CHELSEA VSSUNDERLANDChelsea’s season in the Barclays Premier League goes from bad to worse. On Monday night they lost again, at league leaders Leicester City, leaving them just one point off the relegation zone following their ninth defeat of the season and fifth in seven games. Sunderland won at Stamford Bridge two seasons ago, but that is one of only three wins there in 14 Barclays Premier League visits. None have been drawn with Chelsea winning all the other 11 meetings.NEWCASTLE VS ASTON VILLAHaving beaten Liverpool 2-0 in their previous game, Newcastle have won back-to-back Barclays Premier League games for the first time in over a year, when they won five in a row, in October and November 2014. Villa lost 2-0 at home to Arsenal at home last Sunday and they are now without a win in 15 league games, the joint-longest current run in English football (along with League 2 side York City).STOKE CITY VSCRYSTAL PALACEStoke are 11th in the Barclays Premier League while Crystal Palace moved into sixth place in the Premier League thanks to their first ever top-flight win over Southampton in 14 attempts last Saturday. The Eagles have lost just one of their past six Premier League matches, winning three and losing just one, with Yohan Cabaye scoring the winner against Southampton.WEST BROM VS BOURNEMOUTHAfter winning at Chelsea and at home to Manchester United, AFC Bournemouth should be confident of boosting further their hopes of avoiding relegation. That extended their unbeaten run to four games (following two draws), after six league games without a win. They go to The Hawthorns where West Bromwich Albion have lost four of their eight games while winning just two. Only Aston Villa (six) have lost more PL games at home.WATFORD VSLIVERPOOLOdion Ighalo got Watford’s winner at Sunderland last weekend and has now the most goals by a Watford player in Premier League history (10). Liverpool, meanwhile, came back from behind to steal a point at home to West Bromwich Albion last Sunday, but they are two places and a point behind Watford.SWANSEA CITY VSWEST HAMSwansea City have lost their last three and five of six Barclays Premier League games and are now just one place off the relegation zone, only on goal difference, after winning just three games all season, two of which have come at the Liberty Stadium. And they have scored just eight league goals in Wales. West Ham have won four away from home but they have gone six league games without a win, drawing four including last weekend’s 0-0 stalemate at home to Stoke City.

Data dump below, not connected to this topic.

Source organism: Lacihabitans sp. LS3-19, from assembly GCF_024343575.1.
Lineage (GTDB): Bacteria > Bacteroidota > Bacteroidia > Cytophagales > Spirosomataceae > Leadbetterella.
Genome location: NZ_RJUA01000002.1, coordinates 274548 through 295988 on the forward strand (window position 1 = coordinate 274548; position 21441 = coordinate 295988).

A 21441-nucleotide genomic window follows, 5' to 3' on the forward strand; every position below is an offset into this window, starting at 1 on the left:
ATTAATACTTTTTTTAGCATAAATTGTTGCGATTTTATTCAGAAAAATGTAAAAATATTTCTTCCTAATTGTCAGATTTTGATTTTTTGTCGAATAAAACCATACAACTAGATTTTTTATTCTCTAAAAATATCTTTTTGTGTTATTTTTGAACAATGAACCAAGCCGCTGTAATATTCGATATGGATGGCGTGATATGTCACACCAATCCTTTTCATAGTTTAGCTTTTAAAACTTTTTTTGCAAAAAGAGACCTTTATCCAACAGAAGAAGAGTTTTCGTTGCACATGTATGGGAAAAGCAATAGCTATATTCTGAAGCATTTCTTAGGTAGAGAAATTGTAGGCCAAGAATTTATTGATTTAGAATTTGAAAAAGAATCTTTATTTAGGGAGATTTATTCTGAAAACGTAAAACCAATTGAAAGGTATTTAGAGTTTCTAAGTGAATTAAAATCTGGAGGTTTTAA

Lacson: Calamity fund cut; where did P4 billion go? Trump assembles a made-for-TV impeachment defense team His, though, is a painful tale.He was in elite shape heading into the world championships last season in Kailua-Kona for a race that combines a 2.4-mile (3.86 kilometers) swim, a 112-mile (180.25 km) bicycle ride and a marathon. That May, he set a world record at an Ironman event in Brazil, finishing the course in a blistering time of 7 hours, 40 minutes, 23 seconds.Don was on a nice leisurely bike ride — for him anyway — in Hawaii to wake up the legs. He was in the cycling lane when a white pickup truck turned in front of him. Don’s first reaction wasn’t so much about personal safety before slamming into side of the vehicle. No, it was about the new racing wheels on his Specialized bike.“I was like, ‘I’m going to need a new tires now,’” said Don, who trains in Boulder.ADVERTISEMENT Lights inside SMX hall flicker as Duterte rants vs Ayala, Pangilinan anew Don’t miss out on the latest news and information. MOST READ Molinari not flashy except the players he beats View comments LATEST STORIES Report: Disney dropping the ‘Fox’ from movie studio names DepEd’s Taal challenge: 30K students displaced This November 2017 image provided by On shows Tim Don outside his home in Boulder Colo. A few days before the 2017 Ironman world championships in Hawaii, British-born triathlete Tim Don was out on a training ride when he got hit by a truck. For three months, the 40-year-old world-record holder wore a halo to stabilize his broken neck. Nicknamed “The Don,” his mission is straightforward: Get back to Hawaii and finish what he started. (Frank Vetterott/On via AP)BOULDER, Colo. — Ironman triathlete Tim Don carries a constant reminder of the accident with him — besides, of course, a neck that can only turn to the left and the fading marks from where screws painfully dug into his forehead.It’s tucked away in his wallet: A driver’s license that features a photo of Don wearing a halo device to stabilize his broken neck.ADVERTISEMENT Palace OKs total deployment ban on Kuwait OFWs In fight vs corruption, Duterte now points to Ayala, MVP companies as ‘big fish’ When he ventured out, he was asked all about the halo. That was sometimes followed by if he had seen the film, “Bleed for This .” It’s based on the story of world champion boxer Vinny Paz, who broke his neck in a car crash, wore a halo and rose to prominence again. His comeback story was dramatized in the 2016 film starring Miles Teller.“I’m basically trying to do the same thing — without Hollywood and all the glamour of boxing,” said Don, who had a fifth screw added to his halo midway through because it was getting too loose.On Jan. 3, Don had the halo removed . For another two months, he wore a hard collar to protect his neck. His fitness was back at square one even though he was squeezing in some training against doctor’s orders.“I was like, ’How am I going to get there?” said Don, who’s raced twice in Hawaii and is still searching for his first podium finish. “Everyone was racing and training for two hours or more a day. I’m doing 30 minutes on the bike at (a low level). That was pretty hard.”Hawaii and competing in that October race has kept him motivated. He trained in the pool with a snorkel since his neck could barely turn. He rode as much as possible with his fellow training partners on his left because he still struggles to turn the other way.“His story is amazing — how he went from Olympian to reinventing himself in the Ironman to having this tragic accident,” his manager Franko Vatterott said. “Now it’s ‘Tim 3.0.’ He amazes me every single month, because he always has some sort of breakthrough.”His first test: The Boston Marathon. He wanted to see if this entire endeavor was realistic and set his goal at finishing in less than 3 hours. He went 2:49:42.Next test: A “70.3” triathlon in Costa Rica last month. He won by nearly a minute .Now a crucial test: Hamburg. He’s so far back in the point standings that he figures he must do well in order qualify for Hawaii. His wife and two kids, who are in England as he trains, will meet him there. He’s optimistic even if he estimates he’s only 85 percent and sometimes bothered by an aching hip.“That’s all I’m trying to do — get back to Kona,” Don said. “For me, it would be closing a chapter. It would be an emotional day. A hard day, but very emotional.” Sports Related Videospowered by AdSparcRead Next ‘High crimes and misdemeanors’: Trump impeachment trial begins That’s the last thought he had before waking up on a stretcher about 20 minutes later.“I was in a neck brace and my shoulder hurt, but I was still thinking, ’I can get through the swim, I’ve just got whiplash, and once I’m on the bike I’ll be OK,’” recounted Don , whose recovery was chronicled in a documentary titled “The Man with the Halo ” that was directed by Emmy award-winner Andrew Hinton and commissioned by Don’s sponsor, the Swiss-based sportswear company “On.”Then, the MRI returned. A fractured vertebra high up in his neck.There went the race. Possibly, his career.He was flown back to Colorado and presented with two options: Fuse his vertebrae, which might restrict his swimming and biking, or wear a halo device that consisted of a vest, stabilization bars and a carbon ring encircling his head with multiple screws tightened into his skull.The halo won out.“I wasn’t fearful, because I knew I could race again,” said Don, who competed for Britain in the triathlon at three Summer Olympics, with his best finish 10th at the 2000 Games. “But at what level? I was trying to be optimistic about it. But there was that thought I might not get the full range of motion back in my neck.”Early on, he was in discomfort and the pain medication was making him sick. On one occasion, he even went out to the garage to get an Allen wrench and take the screws out himself.His wife stopped him.Don couldn’t recline to sleep. He couldn’t shower on his own. He couldn’t even pick anything up. 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Now I’m always asked about it whenever I show my license.”A few days before the 2017 Ironman world championships in Kailua-Kona, Hawaii, last October, the world-class endurance athlete nicknamed “The Don” was on a training ride when he smashed into a truck that pulled in front of him.FEATURED STORIESSPORTSGinebra beats Meralco again to capture PBA Governors’ Cup titleSPORTSAfter winning title, time for LA Tenorio to give back to Batangas folkSPORTSTim Cone still willing to coach Gilas but admits decision won’t be ‘simple yes or no’Three months in a halo, two months in a hard collar and lots of physical therapy later, the 40-year-old’s mission remains straight-forward: Get back to Hawaii and finish what he started.“I’m still living the story of my broken neck,” said Don, who figures he needs a top-four finish at Ironman Hamburg in Germany on Sunday to secure a spot for Hawaii, a race that’s regarded as the Super Bowl of his sport. “But no one is going to feel sorry for you, because when the gun goes, we all have our stories.”